ESJR 8221 (Sen. Parlette) State Debt – Will be voted upon by the state’s voters in November of 2012. 8221 would amend Article 8, Section 1 of the state constitution. It reduces the state debt limit (currently 8.5% of three year average of state revenue) to 8.5 percent effective July 2014 to 2016, 8.25 percent from July 2016 to 2034 and to 8.0 percent in perpetuity after 2034. It also includes the state property tax levy (constitutionally prescribed for the support of basic education) in the calculation of the state debt limit when it previously had not.
SSB 6636 (Sen. Kastama) Balanced State Budget -- Beginning with the 2013-2015 fiscal biennium, the Legislature must enact a budget bill that leaves a positive ending fund balance in the state General Fund and related funds. In addition, beginning with the 2013-2015 fiscal biennium, the projected maintenance level for the budget in the ensuing biennium may not exceed available fiscal resources. Available fiscal resources are the greater of (1) the official revenue forecast for the ensuing biennium, or (2) an assumed revenue increase of 4.5 percent for each year of the ensuing biennium.
ESSB 5940 School Employee Benefits (Sen. Hobbs) -- School districts must modify their benefits for employees to require every employee to pay a minimum premium for the medical benefit coverage, subject to collective bargaining, and ensure that employees selecting a richer benefit plan pay a higher premium. School districts offering medical, vision, and dental benefits must (1) offer a high deductible health plan option; (2) make progress toward employee premiums for full family coverage; and (3) offer employees at least one comprehensive health benefit plan in which the employee share of the premium for a full-time employee does not exceed the share of premiums paid by state employees (approximately 15 percent).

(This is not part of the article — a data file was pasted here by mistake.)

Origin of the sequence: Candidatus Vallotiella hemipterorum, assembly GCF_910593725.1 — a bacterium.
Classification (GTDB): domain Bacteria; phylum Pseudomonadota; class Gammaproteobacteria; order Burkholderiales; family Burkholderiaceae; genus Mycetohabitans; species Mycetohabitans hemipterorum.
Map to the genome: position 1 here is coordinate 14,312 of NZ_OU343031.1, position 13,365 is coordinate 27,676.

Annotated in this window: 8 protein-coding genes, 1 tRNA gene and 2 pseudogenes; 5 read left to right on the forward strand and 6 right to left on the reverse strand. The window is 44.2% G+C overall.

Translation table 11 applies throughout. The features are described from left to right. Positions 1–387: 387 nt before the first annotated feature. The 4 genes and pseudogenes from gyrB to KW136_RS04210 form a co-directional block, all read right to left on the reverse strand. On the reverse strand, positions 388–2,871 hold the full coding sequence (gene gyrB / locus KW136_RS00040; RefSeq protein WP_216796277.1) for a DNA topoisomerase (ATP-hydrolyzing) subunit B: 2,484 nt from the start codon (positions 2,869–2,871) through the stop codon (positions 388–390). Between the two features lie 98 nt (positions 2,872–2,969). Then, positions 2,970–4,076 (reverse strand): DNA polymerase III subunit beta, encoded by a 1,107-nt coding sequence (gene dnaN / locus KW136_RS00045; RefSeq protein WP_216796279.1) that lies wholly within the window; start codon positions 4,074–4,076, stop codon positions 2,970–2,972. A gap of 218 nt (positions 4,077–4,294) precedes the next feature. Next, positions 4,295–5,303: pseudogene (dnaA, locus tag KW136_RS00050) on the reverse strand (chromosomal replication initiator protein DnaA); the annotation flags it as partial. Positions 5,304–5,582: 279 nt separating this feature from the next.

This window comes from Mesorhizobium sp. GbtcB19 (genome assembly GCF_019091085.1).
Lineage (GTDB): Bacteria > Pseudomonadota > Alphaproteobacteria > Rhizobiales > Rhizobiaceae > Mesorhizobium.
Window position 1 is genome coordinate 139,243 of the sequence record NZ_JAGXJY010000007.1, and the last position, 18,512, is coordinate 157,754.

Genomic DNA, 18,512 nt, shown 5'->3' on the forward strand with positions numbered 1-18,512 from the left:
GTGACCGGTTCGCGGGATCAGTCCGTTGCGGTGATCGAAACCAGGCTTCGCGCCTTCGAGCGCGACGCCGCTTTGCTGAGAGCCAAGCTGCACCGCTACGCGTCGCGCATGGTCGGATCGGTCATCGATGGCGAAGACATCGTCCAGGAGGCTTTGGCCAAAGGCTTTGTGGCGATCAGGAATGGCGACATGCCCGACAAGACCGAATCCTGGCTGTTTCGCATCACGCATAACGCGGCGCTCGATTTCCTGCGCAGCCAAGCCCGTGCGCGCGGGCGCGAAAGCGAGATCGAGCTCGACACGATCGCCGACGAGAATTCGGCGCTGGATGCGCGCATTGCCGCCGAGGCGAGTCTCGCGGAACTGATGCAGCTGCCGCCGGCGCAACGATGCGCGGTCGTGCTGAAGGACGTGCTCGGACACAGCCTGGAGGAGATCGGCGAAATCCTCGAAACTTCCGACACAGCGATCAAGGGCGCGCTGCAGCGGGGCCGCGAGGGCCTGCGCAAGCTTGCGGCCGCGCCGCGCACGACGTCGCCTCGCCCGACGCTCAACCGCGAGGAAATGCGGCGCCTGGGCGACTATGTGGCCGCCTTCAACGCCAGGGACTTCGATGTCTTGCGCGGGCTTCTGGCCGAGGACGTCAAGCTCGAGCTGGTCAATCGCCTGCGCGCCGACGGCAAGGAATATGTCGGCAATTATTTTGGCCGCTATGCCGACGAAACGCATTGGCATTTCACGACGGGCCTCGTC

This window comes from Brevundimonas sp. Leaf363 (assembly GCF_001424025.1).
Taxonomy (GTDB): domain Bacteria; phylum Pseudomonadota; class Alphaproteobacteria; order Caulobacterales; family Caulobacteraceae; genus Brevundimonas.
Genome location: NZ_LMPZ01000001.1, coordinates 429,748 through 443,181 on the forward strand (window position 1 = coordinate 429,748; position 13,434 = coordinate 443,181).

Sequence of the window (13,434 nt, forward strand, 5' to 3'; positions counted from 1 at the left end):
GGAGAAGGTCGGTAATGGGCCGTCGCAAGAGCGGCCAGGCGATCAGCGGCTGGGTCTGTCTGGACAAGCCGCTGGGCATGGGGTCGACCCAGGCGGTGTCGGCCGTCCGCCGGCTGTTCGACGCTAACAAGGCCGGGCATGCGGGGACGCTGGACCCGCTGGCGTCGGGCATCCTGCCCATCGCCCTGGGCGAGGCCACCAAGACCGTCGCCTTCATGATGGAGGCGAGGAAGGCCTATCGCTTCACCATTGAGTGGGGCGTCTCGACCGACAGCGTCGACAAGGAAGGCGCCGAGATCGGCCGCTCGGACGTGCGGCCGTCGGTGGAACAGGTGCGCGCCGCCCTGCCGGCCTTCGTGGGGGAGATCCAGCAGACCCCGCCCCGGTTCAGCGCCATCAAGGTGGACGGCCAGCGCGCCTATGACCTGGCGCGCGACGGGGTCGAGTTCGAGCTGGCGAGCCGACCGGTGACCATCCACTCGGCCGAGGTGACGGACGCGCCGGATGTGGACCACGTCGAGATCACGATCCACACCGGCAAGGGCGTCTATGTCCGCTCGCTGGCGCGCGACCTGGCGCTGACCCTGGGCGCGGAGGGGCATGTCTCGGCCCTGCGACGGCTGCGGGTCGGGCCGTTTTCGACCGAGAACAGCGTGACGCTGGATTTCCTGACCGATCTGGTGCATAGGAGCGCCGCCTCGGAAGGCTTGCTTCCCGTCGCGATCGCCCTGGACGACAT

ESB 6635 Tax Preferences (Sen. Murray) – 6635 contained several tax measures that were part of the final budget agreement. The tax changes include:
Ø    Eliminating the first mortgage B&O tax deduction for out-of-state banks;
Ø    Extending the B&O tax exemptions for manufacturing of fruits or vegetables, dairy, and seafood to July 1, 2015, and are then replaced by a preferential B&O tax rate.
Ø    Extending the timeline for eligible data centers and qualifying tenants of data centers to qualify for the sales and use tax exemption on server equipment and power infrastructure, to those that commenced construction between April 1, 2012, and July 1, 2015.
Ø    Exempting craft distilleries from the license issuance fee of 17 percent of all spirits sales revenues under such a license.
Ø    Codifies that leasehold interests do not include the preferential use of publicly owned cargo cranes and docks and associated areas used in loading and discharging of cargo at a port district marine facility.
Ø    The definition of a newspaper is amended to include the Internet version of printed newspapers and newspaper supplements.
HB 2822 (Rep. Hunter) Local Sales and Use Tax Account – HB 2822 requires the local share of retail sales and use taxes be transferred from the State General Fund into the Local Sales and Use Tax Account on a monthly basis rather than on a daily basis. This is called the Working Capital Reserve and will not result in a decrease of revenue distributions to local governments but allows the state to book the money in the general fund and push the liability into the next biennium. This will be a permanent change in policy. 
3E2SHB 2651 (Rep. Kirby) – Roll-your own cigarette machines. 3E2SHB 2651 requires retailers providing roll-your-own cigarette machines to collect the state cigarette tax.
ESHB 2823 (Rep. Hunter) – Existing revenues put into the state general fund from other sources, aka transfers. ESHB 2823 redirects existing revenues from the Education Construction Fund, the Public Works Assistance Account, the Liquor Revolving Fund, and the Liquor Excise Tax Fund into the State General Fund.
Now legislators can return to their districts and begin campaigning.
For detailed information on these bills click here.